A recent study revealed that taking anti-depressants while pregnant increases risk of autism in children. The higher risk is given by SSRIs (selective serotonin reuptake inhibitors) taken during the last two trimesters of the pregnancy.
Researchers have studied 145,456 children born in Quebec from 1999 to 2009. Among all these children, 1,054 have been diagnosed with a condition within the autism spectre. The majority of them were boys, outnumbering the girls by 4 to 1.
Also, among the total number of children, 4,724 (about 3.2 percent) have been exposed to SSRIs in utero, among which 2,532 have been exposed during the second and/or the third trimester. Among the latter, 31 children were diagnosed with a condition within the autism spectre.
While no association of SSRIs exposure in utero has been found for those exposed to the drugs in the first trimester, for the children exposed in the second and third trimester, there has been registered a higher risk of autism with almost 87 percent.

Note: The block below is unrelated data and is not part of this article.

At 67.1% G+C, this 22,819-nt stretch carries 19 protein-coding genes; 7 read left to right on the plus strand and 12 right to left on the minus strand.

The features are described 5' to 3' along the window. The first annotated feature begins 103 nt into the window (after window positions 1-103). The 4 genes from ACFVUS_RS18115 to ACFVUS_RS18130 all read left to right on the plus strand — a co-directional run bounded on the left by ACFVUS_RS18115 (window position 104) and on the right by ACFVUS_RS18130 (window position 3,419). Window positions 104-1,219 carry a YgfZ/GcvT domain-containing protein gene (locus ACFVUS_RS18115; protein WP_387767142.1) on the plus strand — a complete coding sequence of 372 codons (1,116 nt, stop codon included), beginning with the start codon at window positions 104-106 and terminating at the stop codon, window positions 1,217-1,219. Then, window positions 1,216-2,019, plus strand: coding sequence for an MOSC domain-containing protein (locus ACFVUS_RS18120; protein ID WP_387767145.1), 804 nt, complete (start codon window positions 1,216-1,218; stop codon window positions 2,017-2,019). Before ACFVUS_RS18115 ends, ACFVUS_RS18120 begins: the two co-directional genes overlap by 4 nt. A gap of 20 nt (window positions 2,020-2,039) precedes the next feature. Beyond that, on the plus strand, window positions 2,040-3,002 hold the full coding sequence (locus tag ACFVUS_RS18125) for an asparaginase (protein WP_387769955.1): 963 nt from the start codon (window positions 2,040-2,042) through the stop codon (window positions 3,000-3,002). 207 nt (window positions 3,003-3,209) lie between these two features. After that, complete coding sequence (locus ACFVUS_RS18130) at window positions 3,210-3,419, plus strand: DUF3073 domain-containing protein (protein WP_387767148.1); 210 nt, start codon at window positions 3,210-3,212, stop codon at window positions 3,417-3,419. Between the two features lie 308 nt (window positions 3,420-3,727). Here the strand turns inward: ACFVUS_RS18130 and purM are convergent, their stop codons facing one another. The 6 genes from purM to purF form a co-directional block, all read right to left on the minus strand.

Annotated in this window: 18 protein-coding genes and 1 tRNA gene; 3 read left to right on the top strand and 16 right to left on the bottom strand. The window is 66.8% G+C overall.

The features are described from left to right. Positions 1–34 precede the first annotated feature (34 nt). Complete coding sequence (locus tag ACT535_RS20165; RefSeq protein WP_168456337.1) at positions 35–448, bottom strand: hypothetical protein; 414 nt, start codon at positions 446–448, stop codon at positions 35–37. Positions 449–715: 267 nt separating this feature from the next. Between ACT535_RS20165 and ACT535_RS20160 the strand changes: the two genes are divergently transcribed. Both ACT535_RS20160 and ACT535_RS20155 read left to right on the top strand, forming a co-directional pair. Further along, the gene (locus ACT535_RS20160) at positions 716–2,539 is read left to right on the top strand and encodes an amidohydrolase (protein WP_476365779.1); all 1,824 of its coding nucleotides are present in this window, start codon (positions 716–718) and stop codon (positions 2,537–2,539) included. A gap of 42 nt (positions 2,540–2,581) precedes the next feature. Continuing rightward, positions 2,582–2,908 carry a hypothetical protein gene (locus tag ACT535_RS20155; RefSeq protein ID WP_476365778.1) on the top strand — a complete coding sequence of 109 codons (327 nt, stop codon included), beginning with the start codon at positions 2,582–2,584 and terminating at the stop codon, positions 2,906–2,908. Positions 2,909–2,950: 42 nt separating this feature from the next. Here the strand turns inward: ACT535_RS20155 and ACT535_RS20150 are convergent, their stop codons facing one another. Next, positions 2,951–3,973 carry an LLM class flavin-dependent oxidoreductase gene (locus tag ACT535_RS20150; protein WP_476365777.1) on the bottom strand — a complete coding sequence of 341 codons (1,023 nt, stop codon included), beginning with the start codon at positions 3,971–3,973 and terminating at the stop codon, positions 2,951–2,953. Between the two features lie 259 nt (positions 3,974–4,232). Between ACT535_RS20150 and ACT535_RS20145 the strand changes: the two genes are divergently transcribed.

The researchers aren’t yet sure what can explain the observations but they believe that serotonin impacts the brain development in children.
Authors argue that it should be a public health priority to find out the long-term effects of antidepressants on the neuronal development of children, since the use of SSRIs is widely spread and on the rise.
Doctors claim that is very difficult to choose whether or not to prescribe SSRIs to pregnant women. On one side, there is the unknown risk on the health of the future baby linked directly to the drugs but on the other side, depression in pregnant women can harm both the baby and the mother. Untreated depression can lead to avoidance of medical care, poor nutrition, self-harm or even suicide.
Studies from 1999 to 2003 have shown an increase of SSRIs use in pregnant women of no less than 7 percent – from 6 percent in ’99 to 13 percent in 2003.
Authors of the study argue that their results are stronger than those of other studies in the way that it is prospective. However, they recognize it also has limitations. One of them is that the team analysed official data for prescription filling so they do not know for sure if the medication was really taken or not. Then, the study has no data on other factors regarding the lifestyle of the mothers during pregnancy or about other health conditions they might have had which could have affected the development of their children’s brain.
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